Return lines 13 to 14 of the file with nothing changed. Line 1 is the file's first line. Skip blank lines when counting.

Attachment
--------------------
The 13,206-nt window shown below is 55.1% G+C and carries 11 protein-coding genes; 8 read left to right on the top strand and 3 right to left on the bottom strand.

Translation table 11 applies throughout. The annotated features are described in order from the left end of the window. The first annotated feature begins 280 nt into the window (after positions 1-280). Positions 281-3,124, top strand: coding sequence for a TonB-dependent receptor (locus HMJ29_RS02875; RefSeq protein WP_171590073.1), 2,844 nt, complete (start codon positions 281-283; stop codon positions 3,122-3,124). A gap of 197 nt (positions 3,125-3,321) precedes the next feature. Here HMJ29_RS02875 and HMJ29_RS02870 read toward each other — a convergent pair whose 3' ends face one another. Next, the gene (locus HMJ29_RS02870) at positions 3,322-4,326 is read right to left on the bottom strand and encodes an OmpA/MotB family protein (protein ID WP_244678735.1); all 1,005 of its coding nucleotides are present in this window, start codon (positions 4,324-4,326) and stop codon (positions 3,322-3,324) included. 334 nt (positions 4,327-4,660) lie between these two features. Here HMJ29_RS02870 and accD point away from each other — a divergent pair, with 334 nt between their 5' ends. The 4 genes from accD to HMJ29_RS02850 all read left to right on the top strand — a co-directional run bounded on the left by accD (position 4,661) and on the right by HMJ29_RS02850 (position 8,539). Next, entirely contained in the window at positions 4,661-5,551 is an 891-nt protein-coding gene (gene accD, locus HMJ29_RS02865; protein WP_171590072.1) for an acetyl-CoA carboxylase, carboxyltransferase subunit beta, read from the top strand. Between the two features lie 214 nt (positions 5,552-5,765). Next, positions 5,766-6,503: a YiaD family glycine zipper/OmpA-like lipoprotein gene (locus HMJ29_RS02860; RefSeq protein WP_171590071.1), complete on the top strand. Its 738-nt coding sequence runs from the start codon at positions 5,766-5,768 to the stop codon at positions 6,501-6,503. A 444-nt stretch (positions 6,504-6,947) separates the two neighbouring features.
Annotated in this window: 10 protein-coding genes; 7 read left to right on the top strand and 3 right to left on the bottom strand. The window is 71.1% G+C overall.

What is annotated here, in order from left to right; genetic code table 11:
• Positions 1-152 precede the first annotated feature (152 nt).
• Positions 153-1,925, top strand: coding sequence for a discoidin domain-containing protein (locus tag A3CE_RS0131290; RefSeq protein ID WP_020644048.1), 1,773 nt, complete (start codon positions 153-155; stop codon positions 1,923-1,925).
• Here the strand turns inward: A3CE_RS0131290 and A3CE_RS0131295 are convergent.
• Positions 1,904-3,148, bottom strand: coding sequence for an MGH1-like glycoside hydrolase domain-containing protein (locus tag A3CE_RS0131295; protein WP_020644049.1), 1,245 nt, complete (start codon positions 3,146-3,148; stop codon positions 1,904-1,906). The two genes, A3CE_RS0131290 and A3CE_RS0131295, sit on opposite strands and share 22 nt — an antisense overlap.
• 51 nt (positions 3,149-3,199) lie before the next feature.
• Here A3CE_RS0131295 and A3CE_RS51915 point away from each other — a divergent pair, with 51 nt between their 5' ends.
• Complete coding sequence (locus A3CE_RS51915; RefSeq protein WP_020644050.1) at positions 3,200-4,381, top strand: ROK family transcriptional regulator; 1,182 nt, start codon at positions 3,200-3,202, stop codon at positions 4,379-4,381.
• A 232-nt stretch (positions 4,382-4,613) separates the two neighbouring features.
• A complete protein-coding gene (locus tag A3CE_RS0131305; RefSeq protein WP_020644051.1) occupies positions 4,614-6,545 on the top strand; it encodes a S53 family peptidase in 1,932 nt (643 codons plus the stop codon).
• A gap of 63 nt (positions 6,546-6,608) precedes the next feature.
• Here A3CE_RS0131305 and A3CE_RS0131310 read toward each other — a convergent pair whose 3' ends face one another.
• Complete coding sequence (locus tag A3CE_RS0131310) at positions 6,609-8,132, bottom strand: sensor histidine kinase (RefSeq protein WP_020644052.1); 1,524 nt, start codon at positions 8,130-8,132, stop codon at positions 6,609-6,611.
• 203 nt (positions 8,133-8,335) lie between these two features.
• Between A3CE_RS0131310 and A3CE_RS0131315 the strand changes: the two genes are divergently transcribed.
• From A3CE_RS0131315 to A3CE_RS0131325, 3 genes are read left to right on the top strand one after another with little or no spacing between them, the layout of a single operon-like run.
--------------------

• A complete protein-coding gene (locus tag A3CE_RS0131305; RefSeq protein WP_020644051.1) occupies positions 4,614-6,545 on the top strand; it encodes a S53 family peptidase in 1,932 nt (643 codons plus the stop codon).
• A gap of 63 nt (positions 6,546-6,608) precedes the next feature.